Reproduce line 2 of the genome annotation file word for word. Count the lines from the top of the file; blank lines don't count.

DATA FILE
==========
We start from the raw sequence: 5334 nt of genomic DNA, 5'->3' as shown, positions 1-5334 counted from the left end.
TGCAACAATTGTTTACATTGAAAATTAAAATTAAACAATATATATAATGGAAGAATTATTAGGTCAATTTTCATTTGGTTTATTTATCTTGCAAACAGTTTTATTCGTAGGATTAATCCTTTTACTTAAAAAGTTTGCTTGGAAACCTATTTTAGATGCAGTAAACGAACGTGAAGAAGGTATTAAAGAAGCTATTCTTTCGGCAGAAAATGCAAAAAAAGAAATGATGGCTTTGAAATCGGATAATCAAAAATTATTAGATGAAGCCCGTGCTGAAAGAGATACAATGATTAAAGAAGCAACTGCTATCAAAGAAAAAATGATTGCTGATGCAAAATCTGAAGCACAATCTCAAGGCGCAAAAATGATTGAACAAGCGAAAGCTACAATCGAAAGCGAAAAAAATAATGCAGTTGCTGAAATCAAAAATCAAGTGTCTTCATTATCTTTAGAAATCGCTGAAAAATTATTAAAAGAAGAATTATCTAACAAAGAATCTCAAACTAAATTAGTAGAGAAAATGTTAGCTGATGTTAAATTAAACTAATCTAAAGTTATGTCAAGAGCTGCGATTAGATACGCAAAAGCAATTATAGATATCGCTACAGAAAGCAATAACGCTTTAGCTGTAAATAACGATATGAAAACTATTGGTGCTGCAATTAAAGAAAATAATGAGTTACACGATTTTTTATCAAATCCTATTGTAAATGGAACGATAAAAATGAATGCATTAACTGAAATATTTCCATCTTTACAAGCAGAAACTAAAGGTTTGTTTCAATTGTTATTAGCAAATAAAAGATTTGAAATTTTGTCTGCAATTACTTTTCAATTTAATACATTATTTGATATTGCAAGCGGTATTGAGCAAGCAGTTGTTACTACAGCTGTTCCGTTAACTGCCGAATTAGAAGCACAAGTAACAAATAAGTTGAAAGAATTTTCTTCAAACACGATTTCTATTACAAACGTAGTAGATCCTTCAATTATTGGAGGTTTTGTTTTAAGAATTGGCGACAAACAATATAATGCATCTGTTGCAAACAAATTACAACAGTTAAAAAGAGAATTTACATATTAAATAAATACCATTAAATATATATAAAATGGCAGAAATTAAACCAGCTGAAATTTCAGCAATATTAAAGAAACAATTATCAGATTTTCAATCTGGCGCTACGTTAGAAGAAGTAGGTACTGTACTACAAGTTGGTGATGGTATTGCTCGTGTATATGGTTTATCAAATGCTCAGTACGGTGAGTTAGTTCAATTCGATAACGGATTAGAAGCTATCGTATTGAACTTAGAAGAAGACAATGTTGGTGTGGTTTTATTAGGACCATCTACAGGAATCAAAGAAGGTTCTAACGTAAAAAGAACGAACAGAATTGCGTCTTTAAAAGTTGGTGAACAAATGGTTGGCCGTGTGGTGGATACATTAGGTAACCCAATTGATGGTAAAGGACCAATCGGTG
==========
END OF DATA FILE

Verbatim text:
TGCAACAATTGTTTACATTGAAAATTAAAATTAAACAATATATATAATGGAAGAATTATTAGGTCAATTTTCATTTGGTTTATTTATCTTGCAAACAGTTTTATTCGTAGGATTAATCCTTTTACTTAAAAAGTTTGCTTGGAAACCTATTTTAGATGCAGTAAACGAACGTGAAGAAGGTATTAAAGAAGCTATTCTTTCGGCAGAAAATGCAAAAAAAGAAATGATGGCTTTGAAATCGGATAATCAAAAATTATTAGATGAAGCCCGTGCTGAAAGAGATACAATGATTAAAGAAGCAACTGCTATCAAAGAAAAAATGATTGCTGATGCAAAATCTGAAGCACAATCTCAAGGCGCAAAAATGATTGAACAAGCGAAAGCTACAATCGAAAGCGAAAAAAATAATGCAGTTGCTGAAATCAAAAATCAAGTGTCTTCATTATCTTTAGAAATCGCTGAAAAATTATTAAAAGAAGAATTATCTAACAAAGAATCTCAAACTAAATTAGTAGAGAAAATGTTAGCTGATGTTAAATTAAACTAATCTAAAGTTATGTCAAGAGCTGCGATTAGATACGCAAAAGCAATTATAGATATCGCTACAGAAAGCAATAACGCTTTAGCTGTAAATAACGATATGAAAACTATTGGTGCTGCAATTAAAGAAAATAATGAGTTACACGATTTTTTATCAAATCCTATTGTAAATGGAACGATAAAAATGAATGCATTAACTGAAATATTTCCATCTTTACAAGCAGAAACTAAAGGTTTGTTTCAATTGTTATTAGCAAATAAAAGATTTGAAATTTTGTCTGCAATTACTTTTCAATTTAATACATTATTTGATATTGCAAGCGGTATTGAGCAAGCAGTTGTTACTACAGCTGTTCCGTTAACTGCCGAATTAGAAGCACAAGTAACAAATAAGTTGAAAGAATTTTCTTCAAACACGATTTCTATTACAAACGTAGTAGATCCTTCAATTATTGGAGGTTTTGTTTTAAGAATTGGCGACAAACAATATAATGCATCTGTTGCAAACAAATTACAACAGTTAAAAAGAGAATTTACATATTAAATAAATACCATTAAATATATATAAAATGGCAGAAATTAAACCAGCTGAAATTTCAGCAATATTAAAGAAACAATTATCAGATTTTCAATCTGGCGCTACGTTAGAAGAAGTAGGTACTGTACTACAAGTTGGTGATGGTATTGCTCGTGTATATGGTTTATCAAATGCTCAGTACGGTGAGTTAGTTCAATTCGATAACGGATTAGAAGCTATCGTATTGAACTTAGAAGAAGACAATGTTGGTGTGGTTTTATTAGGACCATCTACAGGAATCAAAGAAGGTTCTAACGTAAAAAGAACGAACAGAATTGCGTCTTTAAAAGTTGGTGAACAAATGGTTGGCCGTGTGGTGGATACATTAGGTAACCCAATTGATGGTAAAGGACCAATCGGTG